2. FRS 105 the Micro-entities Regime, does not yet apply in the Republic of Ireland. It is expected that this legislation, when enacted, will exempt certain private companies (within certain criteria) from the requirement to disclose directors’ remuneration. They may also show all below market interest rate inter-company and directors’ loans at cost instead of amortised cost under FRS 102. The relevant criteria are that turnover must be less than €700,000, Balance Sheet Gross Assets less than €350,000 and less than 10 employees, provided two out of three of the criteria are satisfied for two consecutive years.
3. Appendix VI of FRS 102 which, in previous editions of the standard, listed the relevant RoI company law references, was not included in the September 2015 FRS 102 as the FRC state they will update the legislative references once the EU Accounting Directive is implemented.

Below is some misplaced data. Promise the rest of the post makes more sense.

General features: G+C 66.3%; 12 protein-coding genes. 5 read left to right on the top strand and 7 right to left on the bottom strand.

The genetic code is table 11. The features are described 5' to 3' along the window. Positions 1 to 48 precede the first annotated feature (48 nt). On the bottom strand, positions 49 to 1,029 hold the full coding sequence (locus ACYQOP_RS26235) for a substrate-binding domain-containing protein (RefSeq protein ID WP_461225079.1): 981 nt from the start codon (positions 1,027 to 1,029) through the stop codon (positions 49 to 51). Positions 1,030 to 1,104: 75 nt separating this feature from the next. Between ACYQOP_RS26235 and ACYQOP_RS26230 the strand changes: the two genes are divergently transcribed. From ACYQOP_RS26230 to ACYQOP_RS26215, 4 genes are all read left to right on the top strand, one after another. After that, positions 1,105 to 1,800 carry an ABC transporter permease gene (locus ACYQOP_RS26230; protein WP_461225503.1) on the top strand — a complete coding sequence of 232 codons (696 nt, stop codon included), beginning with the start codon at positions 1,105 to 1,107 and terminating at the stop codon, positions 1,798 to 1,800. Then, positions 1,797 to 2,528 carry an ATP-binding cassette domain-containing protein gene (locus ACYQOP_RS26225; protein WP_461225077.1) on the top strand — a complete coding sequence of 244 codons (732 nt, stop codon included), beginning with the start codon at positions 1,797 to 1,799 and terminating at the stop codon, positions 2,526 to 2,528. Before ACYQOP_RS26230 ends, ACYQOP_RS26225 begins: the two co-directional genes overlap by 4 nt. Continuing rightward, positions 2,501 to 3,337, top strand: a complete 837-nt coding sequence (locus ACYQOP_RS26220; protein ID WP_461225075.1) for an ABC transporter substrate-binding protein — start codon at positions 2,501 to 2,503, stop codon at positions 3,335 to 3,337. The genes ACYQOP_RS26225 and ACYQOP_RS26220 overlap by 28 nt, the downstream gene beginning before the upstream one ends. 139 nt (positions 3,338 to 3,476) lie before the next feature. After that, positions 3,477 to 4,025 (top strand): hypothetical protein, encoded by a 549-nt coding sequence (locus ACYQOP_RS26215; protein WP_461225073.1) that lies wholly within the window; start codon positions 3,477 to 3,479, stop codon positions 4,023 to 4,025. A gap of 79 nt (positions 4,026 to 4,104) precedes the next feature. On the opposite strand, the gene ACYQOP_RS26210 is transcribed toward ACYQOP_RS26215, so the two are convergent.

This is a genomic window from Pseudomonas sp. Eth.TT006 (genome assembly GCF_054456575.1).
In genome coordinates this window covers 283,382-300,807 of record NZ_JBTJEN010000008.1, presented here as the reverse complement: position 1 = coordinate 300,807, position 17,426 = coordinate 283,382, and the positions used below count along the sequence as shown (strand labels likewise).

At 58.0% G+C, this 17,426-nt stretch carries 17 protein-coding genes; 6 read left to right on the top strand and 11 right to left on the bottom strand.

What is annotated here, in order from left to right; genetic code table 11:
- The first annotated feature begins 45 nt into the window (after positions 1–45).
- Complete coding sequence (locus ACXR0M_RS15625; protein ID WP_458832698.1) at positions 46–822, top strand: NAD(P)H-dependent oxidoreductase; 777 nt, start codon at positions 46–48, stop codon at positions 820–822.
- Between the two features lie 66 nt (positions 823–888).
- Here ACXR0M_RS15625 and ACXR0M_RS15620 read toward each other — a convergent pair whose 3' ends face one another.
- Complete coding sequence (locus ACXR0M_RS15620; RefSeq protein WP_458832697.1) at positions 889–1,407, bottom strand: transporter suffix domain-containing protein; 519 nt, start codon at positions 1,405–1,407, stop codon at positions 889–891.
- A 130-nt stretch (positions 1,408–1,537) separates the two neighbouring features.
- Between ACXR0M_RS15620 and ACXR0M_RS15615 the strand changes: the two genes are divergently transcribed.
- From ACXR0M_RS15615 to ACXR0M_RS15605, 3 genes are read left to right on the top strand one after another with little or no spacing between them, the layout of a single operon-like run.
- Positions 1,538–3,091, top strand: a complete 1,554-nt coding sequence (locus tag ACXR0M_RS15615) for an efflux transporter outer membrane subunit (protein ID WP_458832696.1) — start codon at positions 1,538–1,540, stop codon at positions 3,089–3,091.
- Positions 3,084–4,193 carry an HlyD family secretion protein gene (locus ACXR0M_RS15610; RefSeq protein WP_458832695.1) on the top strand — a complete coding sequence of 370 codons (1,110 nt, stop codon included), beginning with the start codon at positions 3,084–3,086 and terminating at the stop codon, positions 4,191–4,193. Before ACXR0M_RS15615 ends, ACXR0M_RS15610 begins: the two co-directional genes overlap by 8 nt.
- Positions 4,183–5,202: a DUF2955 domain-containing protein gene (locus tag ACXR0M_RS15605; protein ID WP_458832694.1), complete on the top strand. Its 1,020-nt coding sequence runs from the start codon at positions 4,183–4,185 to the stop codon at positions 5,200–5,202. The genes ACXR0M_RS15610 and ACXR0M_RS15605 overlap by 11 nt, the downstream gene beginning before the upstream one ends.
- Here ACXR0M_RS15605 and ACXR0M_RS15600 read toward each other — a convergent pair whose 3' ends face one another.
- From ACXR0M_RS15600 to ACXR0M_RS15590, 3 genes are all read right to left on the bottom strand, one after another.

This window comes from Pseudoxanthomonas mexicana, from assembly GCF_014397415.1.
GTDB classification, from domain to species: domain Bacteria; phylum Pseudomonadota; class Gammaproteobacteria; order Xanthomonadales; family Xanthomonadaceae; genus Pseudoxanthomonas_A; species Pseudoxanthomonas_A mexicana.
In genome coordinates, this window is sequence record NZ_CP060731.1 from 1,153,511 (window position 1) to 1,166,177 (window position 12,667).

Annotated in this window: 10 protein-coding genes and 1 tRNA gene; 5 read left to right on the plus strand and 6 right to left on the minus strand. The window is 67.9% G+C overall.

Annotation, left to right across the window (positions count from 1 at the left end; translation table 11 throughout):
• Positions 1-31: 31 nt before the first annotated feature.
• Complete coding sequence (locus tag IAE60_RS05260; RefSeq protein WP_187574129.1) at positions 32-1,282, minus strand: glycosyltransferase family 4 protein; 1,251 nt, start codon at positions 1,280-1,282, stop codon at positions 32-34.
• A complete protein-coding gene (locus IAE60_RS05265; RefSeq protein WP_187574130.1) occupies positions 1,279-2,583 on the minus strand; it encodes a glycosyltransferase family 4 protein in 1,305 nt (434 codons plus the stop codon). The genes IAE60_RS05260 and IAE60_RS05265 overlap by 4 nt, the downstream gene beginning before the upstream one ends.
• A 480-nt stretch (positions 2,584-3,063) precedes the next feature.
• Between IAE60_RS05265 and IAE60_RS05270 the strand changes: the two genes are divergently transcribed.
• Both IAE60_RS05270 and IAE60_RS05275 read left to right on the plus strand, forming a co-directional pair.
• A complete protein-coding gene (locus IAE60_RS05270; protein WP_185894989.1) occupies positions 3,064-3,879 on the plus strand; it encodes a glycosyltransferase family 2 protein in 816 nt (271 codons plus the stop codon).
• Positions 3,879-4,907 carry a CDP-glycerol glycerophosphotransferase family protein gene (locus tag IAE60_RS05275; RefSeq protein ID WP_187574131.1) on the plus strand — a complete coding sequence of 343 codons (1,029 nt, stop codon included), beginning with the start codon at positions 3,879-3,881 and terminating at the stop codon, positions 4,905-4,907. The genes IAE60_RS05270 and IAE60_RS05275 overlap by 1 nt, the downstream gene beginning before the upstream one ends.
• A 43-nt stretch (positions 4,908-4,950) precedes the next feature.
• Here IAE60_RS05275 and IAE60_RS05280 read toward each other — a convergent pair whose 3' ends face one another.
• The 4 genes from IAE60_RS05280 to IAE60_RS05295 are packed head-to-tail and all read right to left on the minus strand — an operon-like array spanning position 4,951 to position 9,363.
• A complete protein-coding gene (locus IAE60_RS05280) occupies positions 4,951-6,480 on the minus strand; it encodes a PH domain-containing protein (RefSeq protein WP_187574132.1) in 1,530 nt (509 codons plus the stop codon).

To comply with EU Directives, the company legislation is required to be effective for accounting periods beginning on or after 1 January 2016. It is not yet clear whether the legislation or its commencement provisions will allow for application to earlier accounting periods such as those beginning on/after 1 January 2015.
In the meantime, for client companies that qualify (i.e. not regulated insurance intermediaries) the 2015 version of the FRSSE (Financial Reporting Standard for Smaller Entities) is available for periods commencing on/after 1 January 2015 for one year only.
This standard is useful as it:
- Allows for an exemption from the cash flow statement, which FRS 102 does not currently do, unless the company qualifies under FRS 101;
- Allows for below market interest rate inter-company and directors’ loans to be stated at cost;
- Largely retains the old Irish GAAP accounting rules for one last year;
- Avoids the need to transition to FRS 102 for the time being.
FRSSE and Companies Limited by Guarantee